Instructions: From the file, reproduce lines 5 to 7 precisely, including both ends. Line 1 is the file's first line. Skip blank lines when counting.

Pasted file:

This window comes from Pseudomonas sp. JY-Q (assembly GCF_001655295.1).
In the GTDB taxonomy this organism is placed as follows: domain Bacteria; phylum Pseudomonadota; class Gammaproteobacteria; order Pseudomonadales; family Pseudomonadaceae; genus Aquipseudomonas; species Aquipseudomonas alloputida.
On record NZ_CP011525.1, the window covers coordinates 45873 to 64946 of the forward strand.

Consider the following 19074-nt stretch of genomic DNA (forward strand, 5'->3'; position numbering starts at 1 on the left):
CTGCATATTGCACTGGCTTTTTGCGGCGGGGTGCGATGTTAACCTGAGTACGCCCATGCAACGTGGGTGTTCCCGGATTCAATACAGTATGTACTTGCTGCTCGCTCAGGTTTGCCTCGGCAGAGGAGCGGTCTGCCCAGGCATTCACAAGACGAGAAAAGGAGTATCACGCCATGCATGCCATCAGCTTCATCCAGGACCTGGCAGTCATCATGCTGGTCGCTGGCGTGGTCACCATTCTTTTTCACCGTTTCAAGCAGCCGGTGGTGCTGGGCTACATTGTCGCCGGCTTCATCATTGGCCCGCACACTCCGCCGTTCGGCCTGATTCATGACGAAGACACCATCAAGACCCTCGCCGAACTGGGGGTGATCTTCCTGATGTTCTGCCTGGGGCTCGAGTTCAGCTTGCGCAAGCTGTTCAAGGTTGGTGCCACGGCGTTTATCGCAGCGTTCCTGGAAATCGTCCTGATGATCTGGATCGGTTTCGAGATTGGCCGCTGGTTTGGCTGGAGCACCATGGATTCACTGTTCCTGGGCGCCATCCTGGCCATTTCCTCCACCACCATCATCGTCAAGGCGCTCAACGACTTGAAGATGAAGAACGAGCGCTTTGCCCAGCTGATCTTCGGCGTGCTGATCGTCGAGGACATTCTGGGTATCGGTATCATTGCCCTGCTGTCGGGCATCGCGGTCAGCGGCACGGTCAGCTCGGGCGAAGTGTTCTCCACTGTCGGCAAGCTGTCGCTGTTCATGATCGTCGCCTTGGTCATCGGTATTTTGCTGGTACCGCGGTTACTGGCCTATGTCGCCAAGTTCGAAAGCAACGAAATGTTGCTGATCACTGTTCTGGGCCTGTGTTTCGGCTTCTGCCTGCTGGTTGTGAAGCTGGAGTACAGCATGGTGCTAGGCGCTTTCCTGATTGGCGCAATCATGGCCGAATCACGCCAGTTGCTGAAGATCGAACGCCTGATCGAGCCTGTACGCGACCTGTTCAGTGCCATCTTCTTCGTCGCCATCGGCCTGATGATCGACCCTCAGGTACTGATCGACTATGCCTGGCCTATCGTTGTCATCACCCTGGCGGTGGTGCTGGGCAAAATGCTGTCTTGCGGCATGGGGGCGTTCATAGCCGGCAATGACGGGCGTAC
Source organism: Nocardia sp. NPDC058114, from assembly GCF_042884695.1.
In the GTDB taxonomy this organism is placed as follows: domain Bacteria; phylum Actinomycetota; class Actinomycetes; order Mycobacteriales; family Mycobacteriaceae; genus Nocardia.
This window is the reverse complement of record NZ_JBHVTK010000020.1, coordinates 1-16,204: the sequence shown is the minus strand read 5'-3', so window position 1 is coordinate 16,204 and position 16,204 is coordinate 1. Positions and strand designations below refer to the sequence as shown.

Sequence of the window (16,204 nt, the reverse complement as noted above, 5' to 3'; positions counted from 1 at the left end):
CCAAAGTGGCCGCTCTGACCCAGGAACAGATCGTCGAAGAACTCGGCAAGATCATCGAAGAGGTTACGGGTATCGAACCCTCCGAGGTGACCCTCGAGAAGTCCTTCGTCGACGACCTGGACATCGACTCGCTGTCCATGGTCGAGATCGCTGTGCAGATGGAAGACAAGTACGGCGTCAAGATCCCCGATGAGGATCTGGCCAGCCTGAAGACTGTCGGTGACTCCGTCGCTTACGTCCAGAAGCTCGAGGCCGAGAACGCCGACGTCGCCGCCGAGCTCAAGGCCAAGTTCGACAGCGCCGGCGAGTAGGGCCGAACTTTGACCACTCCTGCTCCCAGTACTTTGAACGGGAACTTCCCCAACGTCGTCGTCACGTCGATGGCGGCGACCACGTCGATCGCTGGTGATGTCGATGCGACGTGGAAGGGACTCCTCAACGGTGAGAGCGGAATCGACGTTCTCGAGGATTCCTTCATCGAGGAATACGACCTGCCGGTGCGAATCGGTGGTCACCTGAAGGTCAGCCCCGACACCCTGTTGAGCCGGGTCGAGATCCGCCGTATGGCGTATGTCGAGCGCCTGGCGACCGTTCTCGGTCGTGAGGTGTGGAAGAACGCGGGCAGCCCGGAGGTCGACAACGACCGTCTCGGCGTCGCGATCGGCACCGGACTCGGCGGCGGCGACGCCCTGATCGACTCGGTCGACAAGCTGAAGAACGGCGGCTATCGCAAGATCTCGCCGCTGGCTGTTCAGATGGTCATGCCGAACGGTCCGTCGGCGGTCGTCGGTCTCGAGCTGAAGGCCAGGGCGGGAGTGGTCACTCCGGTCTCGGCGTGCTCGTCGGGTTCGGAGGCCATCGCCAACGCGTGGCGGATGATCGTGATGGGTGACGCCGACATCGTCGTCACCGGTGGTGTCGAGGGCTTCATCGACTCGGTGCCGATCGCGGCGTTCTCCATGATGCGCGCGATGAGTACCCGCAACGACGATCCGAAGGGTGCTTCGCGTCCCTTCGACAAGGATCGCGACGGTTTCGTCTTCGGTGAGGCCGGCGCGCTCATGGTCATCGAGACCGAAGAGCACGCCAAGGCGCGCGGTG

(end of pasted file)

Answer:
CTGCATATTGCACTGGCTTTTTGCGGCGGGGTGCGATGTTAACCTGAGTACGCCCATGCAACGTGGGTGTTCCCGGATTCAATACAGTATGTACTTGCTGCTCGCTCAGGTTTGCCTCGGCAGAGGAGCGGTCTGCCCAGGCATTCACAAGACGAGAAAAGGAGTATCACGCCATGCATGCCATCAGCTTCATCCAGGACCTGGCAGTCATCATGCTGGTCGCTGGCGTGGTCACCATTCTTTTTCACCGTTTCAAGCAGCCGGTGGTGCTGGGCTACATTGTCGCCGGCTTCATCATTGGCCCGCACACTCCGCCGTTCGGCCTGATTCATGACGAAGACACCATCAAGACCCTCGCCGAACTGGGGGTGATCTTCCTGATGTTCTGCCTGGGGCTCGAGTTCAGCTTGCGCAAGCTGTTCAAGGTTGGTGCCACGGCGTTTATCGCAGCGTTCCTGGAAATCGTCCTGATGATCTGGATCGGTTTCGAGATTGGCCGCTGGTTTGGCTGGAGCACCATGGATTCACTGTTCCTGGGCGCCATCCTGGCCATTTCCTCCACCACCATCATCGTCAAGGCGCTCAACGACTTGAAGATGAAGAACGAGCGCTTTGCCCAGCTGATCTTCGGCGTGCTGATCGTCGAGGACATTCTGGGTATCGGTATCATTGCCCTGCTGTCGGGCATCGCGGTCAGCGGCACGGTCAGCTCGGGCGAAGTGTTCTCCACTGTCGGCAAGCTGTCGCTGTTCATGATCGTCGCCTTGGTCATCGGTATTTTGCTGGTACCGCGGTTACTGGCCTATGTCGCCAAGTTCGAAAGCAACGAAATGTTGCTGATCACTGTTCTGGGCCTGTGTTTCGGCTTCTGCCTGCTGGTTGTGAAGCTGGAGTACAGCATGGTGCTAGGCGCTTTCCTGATTGGCGCAATCATGGCCGAATCACGCCAGTTGCTGAAGATCGAACGCCTGATCGAGCCTGTACGCGACCTGTTCAGTGCCATCTTCTTCGTCGCCATCGGCCTGATGATCGACCCTCAGGTACTGATCGACTATGCCTGGCCTATCGTTGTCATCACCCTGGCGGTGGTGCTGGGCAAAATGCTGTCTTGCGGCATGGGGGCGTTCATAGCCGGCAATGACGGGCGTAC
Source organism: Nocardia sp. NPDC058114, from assembly GCF_042884695.1.
In the GTDB taxonomy this organism is placed as follows: domain Bacteria; phylum Actinomycetota; class Actinomycetes; order Mycobacteriales; family Mycobacteriaceae; genus Nocardia.